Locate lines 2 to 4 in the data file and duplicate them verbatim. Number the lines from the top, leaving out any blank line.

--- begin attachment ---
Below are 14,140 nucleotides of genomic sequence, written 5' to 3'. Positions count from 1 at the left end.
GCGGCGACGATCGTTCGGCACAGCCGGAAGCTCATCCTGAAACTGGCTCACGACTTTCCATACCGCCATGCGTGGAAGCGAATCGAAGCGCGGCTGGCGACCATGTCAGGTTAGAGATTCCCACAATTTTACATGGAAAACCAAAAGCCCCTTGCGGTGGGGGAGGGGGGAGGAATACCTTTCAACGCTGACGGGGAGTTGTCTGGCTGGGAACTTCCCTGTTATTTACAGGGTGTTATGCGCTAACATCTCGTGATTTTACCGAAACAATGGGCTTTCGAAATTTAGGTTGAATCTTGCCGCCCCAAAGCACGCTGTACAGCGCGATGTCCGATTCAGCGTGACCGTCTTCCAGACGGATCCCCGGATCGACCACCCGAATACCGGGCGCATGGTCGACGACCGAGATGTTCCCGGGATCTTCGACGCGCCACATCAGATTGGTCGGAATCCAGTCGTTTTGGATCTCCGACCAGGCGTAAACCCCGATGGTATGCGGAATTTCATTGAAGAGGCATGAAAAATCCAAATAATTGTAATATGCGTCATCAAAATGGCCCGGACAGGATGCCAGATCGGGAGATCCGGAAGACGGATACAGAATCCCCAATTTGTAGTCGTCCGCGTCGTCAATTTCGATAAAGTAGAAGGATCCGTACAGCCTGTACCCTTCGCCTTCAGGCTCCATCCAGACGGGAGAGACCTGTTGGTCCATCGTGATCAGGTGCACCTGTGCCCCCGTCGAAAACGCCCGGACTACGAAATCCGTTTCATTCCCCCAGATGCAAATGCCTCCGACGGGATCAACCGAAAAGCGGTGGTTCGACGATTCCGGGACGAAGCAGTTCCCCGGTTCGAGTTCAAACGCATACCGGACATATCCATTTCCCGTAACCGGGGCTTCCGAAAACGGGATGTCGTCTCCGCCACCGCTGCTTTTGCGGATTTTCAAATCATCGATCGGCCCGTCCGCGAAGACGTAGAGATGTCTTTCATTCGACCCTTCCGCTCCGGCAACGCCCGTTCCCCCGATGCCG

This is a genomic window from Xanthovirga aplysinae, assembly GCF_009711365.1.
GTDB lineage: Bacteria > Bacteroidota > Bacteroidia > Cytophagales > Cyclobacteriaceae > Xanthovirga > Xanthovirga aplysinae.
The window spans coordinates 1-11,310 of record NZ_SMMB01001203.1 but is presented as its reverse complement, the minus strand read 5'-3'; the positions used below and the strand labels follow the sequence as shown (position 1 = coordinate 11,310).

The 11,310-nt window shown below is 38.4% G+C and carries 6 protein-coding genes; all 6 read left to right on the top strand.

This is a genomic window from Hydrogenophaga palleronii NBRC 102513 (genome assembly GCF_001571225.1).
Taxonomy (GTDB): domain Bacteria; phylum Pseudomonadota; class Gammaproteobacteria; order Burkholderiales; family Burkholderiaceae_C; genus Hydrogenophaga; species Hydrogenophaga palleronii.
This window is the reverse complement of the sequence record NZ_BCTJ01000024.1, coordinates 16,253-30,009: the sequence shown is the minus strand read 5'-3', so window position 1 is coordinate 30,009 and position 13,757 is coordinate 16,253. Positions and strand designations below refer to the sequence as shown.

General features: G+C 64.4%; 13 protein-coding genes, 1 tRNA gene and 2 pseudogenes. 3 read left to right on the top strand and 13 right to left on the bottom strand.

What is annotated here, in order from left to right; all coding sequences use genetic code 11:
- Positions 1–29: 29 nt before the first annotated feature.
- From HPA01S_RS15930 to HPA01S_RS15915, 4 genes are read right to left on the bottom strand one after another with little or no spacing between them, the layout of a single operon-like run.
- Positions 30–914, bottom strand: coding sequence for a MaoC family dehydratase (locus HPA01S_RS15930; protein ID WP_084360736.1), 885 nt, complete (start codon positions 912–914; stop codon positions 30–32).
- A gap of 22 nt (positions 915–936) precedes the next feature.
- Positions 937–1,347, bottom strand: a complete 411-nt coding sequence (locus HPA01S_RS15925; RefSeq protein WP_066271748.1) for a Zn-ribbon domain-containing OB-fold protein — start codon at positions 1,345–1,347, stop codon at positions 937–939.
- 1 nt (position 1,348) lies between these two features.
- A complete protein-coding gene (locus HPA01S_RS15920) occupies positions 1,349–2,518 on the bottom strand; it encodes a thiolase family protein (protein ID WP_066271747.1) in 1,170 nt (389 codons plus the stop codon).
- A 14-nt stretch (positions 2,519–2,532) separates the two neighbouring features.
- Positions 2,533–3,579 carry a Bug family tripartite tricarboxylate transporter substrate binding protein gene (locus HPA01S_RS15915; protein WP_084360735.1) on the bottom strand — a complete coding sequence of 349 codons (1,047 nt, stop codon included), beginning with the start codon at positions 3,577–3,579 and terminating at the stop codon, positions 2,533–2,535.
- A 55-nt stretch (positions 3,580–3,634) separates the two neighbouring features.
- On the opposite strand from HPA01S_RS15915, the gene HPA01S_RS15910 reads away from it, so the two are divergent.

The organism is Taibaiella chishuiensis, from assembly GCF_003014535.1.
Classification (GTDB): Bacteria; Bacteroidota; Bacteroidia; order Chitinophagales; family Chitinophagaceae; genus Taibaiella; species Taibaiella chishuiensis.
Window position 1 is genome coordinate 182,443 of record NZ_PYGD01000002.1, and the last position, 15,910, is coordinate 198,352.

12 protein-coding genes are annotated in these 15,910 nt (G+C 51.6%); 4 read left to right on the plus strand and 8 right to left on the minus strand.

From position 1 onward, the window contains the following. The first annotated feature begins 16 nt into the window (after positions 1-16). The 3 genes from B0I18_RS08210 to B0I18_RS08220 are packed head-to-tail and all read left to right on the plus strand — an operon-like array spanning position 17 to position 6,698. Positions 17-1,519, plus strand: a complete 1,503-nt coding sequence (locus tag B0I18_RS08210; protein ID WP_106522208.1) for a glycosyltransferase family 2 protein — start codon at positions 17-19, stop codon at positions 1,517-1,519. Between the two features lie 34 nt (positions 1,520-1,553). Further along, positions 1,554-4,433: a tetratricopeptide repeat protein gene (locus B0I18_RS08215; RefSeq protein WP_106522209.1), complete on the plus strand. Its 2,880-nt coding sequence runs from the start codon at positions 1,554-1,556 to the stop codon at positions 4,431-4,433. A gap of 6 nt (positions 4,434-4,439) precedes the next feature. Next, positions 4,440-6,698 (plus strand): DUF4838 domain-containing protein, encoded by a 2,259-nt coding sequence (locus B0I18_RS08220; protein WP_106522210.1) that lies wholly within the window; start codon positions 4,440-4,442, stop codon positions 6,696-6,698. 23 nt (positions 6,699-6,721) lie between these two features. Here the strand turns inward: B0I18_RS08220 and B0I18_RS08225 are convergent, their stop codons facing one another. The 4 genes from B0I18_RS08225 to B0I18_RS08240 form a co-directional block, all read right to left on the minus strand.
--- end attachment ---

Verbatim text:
GCGGCGACGATCGTTCGGCACAGCCGGAAGCTCATCCTGAAACTGGCTCACGACTTTCCATACCGCCATGCGTGGAAGCGAATCGAAGCGCGGCTGGCGACCATGTCAGGTTAGAGATTCCCACAATTTTACATGGAAAACCAAAAGCCCCTTGCGGTGGGGGAGGGGGGAGGAATACCTTTCAACGCTGACGGGGAGTTGTCTGGCTGGGAACTTCCCTGTTATTTACAGGGTGTTATGCGCTAACATCTCGTGATTTTACCGAAACAATGGGCTTTCGAAATTTAGGTTGAATCTTGCCGCCCCAAAGCACGCTGTACAGCGCGATGTCCGATTCAGCGTGACCGTCTTCCAGACGGATCCCCGGATCGACCACCCGAATACCGGGCGCATGGTCGACGACCGAGATGTTCCCGGGATCTTCGACGCGCCACATCAGATTGGTCGGAATCCAGTCGTTTTGGATCTCCGACCAGGCGTAAACCCCGATGGTATGCGGAATTTCATTGAAGAGGCATGAAAAATCCAAATAATTGTAATATGCGTCATCAAAATGGCCCGGACAGGATGCCAGATCGGGAGATCCGGAAGACGGATACAGAATCCCCAATTTGTAGTCGTCCGCGTCGTCAATTTCGATAAAGTAGAAGGATCCGTACAGCCTGTACCCTTCGCCTTCAGGCTCCATCCAGACGGGAGAGACCTGTTGGTCCATCGTGATCAGGTGCACCTGTGCCCCCGTCGAAAACGCCCGGACTACGAAATCCGTTTCATTCCCCCAGATGCAAATGCCTCCGACGGGATCAACCGAAAAGCGGTGGTTCGACGATTCCGGGACGAAGCAGTTCCCCGGTTCGAGTTCAAACGCATACCGGACATATCCATTTCCCGTAACCGGGGCTTCCGAAAACGGGATGTCGTCTCCGCCACCGCTGCTTTTGCGGATTTTCAAATCATCGATCGGCCCGTCCGCGAAGACGTAGAGATGTCTTTCATTCGACCCTTCCGCTCCGGCAACGCCCGTTCCCCCGATGCCG

This is a genomic window from Xanthovirga aplysinae, assembly GCF_009711365.1.
GTDB lineage: Bacteria > Bacteroidota > Bacteroidia > Cytophagales > Cyclobacteriaceae > Xanthovirga > Xanthovirga aplysinae.